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Evaluation of erythropoiesis and changes in serum erythropoietin concentration in cats after renal transplantation

Lillian R. AronsonDepartment of Clinical Studies, School of Veterinary Medicine, University of Pennsylvania, Philadelphia, PA 19104- 6010.

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Alicia PrestonDepartment of Clinical Studies, School of Veterinary Medicine, University of Pennsylvania, Philadelphia, PA 19104- 6010.

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Dilip P. BhaleraoDepartment of Clinical Studies, School of Veterinary Medicine, University of Pennsylvania, Philadelphia, PA 19104- 6010.
Present address is C-1-201, Shital Palace, Shital Nagar, Mira Road (E), Dist. Thane 401107, MS, India.

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Kenneth J. DrobatzDepartment of Clinical Studies, School of Veterinary Medicine, University of Pennsylvania, Philadelphia, PA 19104- 6010.

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Urs GigerDepartment of Clinical Studies, School of Veterinary Medicine, University of Pennsylvania, Philadelphia, PA 19104- 6010.

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Abstract

Objective—To investigate the clinicopathologic patterns of the erythropoietic response after renal transplantation in cats with chronic renal failure (CRF).

Animals—14 cats with CRF undergoing renal transplantation.

Procedure—Before and at intervals during a 6-month period after transplantation, serum creatinine and erythropoietin concentrations, Hct, erythrocyte indices, aggregate reticulocyte percentage, and iron variables were measured. Additionally, the number of transfusions administered to and any complications that developed in each cat were recorded.

Results—In all cats, preoperative azotemia resolved within 6 days after renal transplantation. Two cats had a temporary increase in serum creatinine concentration secondary to an acute graft rejection episode. Anemia (defined as Hct < 28%) resolved in 10 cats 3 to 49 days after surgery. Resolution of anemia was delayed in 2 cats that had acute rejection episodes. Serum erythropoietin concentration and reticulocyte percentage were low preoperatively; values after surgery were highly variable. Compared with preoperative values, serum erythropoietin concentration increased 1 to 4 days after surgery in 11 cats; between days 5 and 58, another increase was detected in 9 cats. Serum iron concentrations were generally low before and 14 days after transplantation.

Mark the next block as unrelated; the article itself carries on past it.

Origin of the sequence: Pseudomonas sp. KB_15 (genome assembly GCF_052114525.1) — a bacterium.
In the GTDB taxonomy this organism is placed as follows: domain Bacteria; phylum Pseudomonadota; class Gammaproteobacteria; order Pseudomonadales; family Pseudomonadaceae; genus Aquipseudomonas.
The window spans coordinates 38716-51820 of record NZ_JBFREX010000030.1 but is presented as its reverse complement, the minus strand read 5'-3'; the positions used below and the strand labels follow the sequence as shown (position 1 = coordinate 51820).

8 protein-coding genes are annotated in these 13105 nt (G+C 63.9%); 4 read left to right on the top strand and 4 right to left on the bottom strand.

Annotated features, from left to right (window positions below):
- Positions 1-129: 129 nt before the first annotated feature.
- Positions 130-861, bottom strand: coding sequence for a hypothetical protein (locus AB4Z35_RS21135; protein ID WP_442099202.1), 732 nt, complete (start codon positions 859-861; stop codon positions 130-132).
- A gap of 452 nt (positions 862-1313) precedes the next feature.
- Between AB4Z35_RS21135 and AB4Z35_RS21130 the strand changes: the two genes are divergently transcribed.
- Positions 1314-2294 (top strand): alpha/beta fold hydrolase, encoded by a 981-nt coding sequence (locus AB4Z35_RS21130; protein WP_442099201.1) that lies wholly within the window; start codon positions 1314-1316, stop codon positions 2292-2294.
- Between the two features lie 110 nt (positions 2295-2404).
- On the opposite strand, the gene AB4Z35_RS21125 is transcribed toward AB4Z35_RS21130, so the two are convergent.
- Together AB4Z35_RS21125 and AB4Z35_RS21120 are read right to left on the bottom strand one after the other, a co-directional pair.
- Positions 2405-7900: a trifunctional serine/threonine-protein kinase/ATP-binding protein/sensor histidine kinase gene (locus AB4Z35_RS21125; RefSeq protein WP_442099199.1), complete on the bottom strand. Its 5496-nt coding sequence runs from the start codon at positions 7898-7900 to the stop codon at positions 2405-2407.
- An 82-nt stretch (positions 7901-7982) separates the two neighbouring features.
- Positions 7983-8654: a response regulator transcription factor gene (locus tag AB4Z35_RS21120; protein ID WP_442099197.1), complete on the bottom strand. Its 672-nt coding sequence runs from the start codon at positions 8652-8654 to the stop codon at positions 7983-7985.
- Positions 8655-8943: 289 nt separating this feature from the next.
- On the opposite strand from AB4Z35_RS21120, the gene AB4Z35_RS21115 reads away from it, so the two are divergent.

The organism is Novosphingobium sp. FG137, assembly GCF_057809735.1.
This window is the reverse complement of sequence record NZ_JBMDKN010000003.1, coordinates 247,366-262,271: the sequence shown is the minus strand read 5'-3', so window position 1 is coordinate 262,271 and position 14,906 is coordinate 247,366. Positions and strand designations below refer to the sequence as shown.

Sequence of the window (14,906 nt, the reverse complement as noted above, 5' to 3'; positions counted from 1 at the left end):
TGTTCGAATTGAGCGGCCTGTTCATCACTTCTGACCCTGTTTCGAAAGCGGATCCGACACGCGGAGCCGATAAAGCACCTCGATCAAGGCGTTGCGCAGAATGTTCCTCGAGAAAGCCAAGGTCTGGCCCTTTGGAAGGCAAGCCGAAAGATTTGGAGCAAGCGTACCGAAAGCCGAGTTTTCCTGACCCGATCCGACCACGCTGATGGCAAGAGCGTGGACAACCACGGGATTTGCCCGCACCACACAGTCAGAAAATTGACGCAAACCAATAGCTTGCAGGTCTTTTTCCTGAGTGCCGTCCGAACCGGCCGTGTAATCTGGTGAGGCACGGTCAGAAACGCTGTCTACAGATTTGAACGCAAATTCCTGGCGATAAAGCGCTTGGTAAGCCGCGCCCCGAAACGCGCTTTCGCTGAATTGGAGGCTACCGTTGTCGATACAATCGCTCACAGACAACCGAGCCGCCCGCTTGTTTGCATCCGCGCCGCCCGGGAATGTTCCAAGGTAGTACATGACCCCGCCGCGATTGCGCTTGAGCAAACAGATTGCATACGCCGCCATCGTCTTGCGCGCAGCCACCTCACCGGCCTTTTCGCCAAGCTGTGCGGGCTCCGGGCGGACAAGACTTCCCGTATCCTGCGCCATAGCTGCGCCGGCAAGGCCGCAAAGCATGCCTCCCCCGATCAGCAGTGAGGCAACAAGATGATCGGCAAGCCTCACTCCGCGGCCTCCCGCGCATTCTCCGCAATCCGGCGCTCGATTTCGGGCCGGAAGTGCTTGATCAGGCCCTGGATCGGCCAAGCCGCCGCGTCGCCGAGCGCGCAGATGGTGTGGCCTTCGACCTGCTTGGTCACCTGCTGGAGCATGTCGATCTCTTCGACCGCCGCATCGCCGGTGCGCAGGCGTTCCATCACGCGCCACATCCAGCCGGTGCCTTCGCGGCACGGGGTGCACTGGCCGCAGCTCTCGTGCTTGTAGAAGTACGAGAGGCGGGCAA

Conclusion and Clinical Relevance—The erythropoietic response was highly variable in cats after renal transplantation, but anemia typically resolved within 1 month after surgery. A delay in resolution of anemia in cats may indicate poor graft function and inadequate iron stores, suggesting the need for further evaluation for concurrent illness. (Am J Vet Res 2003;64: 1248–1254)

Abstract

Objective—To investigate the clinicopathologic patterns of the erythropoietic response after renal transplantation in cats with chronic renal failure (CRF).

Animals—14 cats with CRF undergoing renal transplantation.

Procedure—Before and at intervals during a 6-month period after transplantation, serum creatinine and erythropoietin concentrations, Hct, erythrocyte indices, aggregate reticulocyte percentage, and iron variables were measured. Additionally, the number of transfusions administered to and any complications that developed in each cat were recorded.

Results—In all cats, preoperative azotemia resolved within 6 days after renal transplantation. Two cats had a temporary increase in serum creatinine concentration secondary to an acute graft rejection episode. Anemia (defined as Hct < 28%) resolved in 10 cats 3 to 49 days after surgery. Resolution of anemia was delayed in 2 cats that had acute rejection episodes. Serum erythropoietin concentration and reticulocyte percentage were low preoperatively; values after surgery were highly variable. Compared with preoperative values, serum erythropoietin concentration increased 1 to 4 days after surgery in 11 cats; between days 5 and 58, another increase was detected in 9 cats. Serum iron concentrations were generally low before and 14 days after transplantation.

Conclusion and Clinical Relevance—The erythropoietic response was highly variable in cats after renal transplantation, but anemia typically resolved within 1 month after surgery. A delay in resolution of anemia in cats may indicate poor graft function and inadequate iron stores, suggesting the need for further evaluation for concurrent illness. (Am J Vet Res 2003;64: 1248–1254)